by Doris Schyman
On October 24th, Rosh Chodesh Cheshvan, 12-year-old Sasha Lutt of Beer Sheva read from a Torah, completing the first ever full bat mitzvah at the Western Wall in Jerusalem. Irina Lutt, the proud mother who moved to Israel from Russia when Sasha was just a baby, looked on and supported her daughter during the ceremony.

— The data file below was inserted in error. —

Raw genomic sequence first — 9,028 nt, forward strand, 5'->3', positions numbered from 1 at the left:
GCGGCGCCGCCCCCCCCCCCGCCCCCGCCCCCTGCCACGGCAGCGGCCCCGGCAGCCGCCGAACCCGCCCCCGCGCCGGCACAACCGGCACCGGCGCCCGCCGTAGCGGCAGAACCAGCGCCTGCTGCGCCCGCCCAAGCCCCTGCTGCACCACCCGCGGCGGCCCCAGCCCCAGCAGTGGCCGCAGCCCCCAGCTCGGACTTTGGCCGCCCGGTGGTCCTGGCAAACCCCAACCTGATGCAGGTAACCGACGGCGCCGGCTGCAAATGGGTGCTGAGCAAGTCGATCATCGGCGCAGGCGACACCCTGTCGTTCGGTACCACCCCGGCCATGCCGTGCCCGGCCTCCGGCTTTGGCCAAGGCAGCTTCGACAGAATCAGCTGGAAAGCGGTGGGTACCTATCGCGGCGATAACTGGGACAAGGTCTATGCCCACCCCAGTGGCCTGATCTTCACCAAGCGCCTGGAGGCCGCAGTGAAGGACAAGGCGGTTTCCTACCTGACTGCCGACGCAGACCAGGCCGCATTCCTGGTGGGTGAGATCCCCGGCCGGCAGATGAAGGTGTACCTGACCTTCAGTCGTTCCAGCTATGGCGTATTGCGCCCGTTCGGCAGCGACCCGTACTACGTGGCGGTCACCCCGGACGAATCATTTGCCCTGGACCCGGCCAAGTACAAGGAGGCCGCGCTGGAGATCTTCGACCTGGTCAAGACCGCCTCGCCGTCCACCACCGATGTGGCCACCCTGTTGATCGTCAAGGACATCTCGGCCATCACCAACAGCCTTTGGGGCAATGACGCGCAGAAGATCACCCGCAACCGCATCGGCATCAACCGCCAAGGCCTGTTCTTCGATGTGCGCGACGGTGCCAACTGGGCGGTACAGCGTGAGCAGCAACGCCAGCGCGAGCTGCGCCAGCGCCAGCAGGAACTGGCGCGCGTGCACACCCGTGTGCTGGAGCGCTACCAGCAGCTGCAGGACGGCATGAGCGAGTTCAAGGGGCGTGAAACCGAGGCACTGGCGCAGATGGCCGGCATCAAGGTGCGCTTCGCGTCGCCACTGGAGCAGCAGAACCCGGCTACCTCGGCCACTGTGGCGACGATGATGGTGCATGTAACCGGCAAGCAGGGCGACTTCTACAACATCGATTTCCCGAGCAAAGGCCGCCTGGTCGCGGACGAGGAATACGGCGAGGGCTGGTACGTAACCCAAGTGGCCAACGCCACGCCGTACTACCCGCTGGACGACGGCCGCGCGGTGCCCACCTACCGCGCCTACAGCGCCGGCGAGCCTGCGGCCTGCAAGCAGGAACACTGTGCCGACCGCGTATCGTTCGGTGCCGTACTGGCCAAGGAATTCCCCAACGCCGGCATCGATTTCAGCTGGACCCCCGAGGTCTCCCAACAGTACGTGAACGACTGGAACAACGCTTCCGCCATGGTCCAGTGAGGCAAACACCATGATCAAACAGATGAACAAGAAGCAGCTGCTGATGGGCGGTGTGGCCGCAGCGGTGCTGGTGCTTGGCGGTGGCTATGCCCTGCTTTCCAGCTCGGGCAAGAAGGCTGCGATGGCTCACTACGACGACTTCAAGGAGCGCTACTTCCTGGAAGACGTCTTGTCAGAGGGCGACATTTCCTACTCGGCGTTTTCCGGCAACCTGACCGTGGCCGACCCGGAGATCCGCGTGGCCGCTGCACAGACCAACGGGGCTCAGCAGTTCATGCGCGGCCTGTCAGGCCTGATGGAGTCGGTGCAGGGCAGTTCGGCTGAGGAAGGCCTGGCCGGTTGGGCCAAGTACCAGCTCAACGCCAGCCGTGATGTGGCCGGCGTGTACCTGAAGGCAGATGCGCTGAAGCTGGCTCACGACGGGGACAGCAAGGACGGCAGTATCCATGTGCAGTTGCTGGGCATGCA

After Women of the Wall’s Torah was banned at the entrance to the public holy site, an alternate scroll, a tiny, 200-year-old Torah, was brought into the Western Wall, under the radar of the authorities. This 28-centimeter Torah belongs to John and Noeleen Cohen of London and is certified Kosher by an Orthodox Sofer Stam. Mr. Cohen’s great-grandfather carried this Torah with him from Lithuania to South Africa in 1880. He loaned the family heirloom to Women of the Wall. Cohen said, “The purpose of a Torah scroll is to be read and I can think of no better place for the Scroll to be on Rosh Chodesh Cheshvan than at the Kotel, in the women’s section, being read by women who want and have every right to read Torah at the Wall and, in my view, at every other place that a man can read Torah.”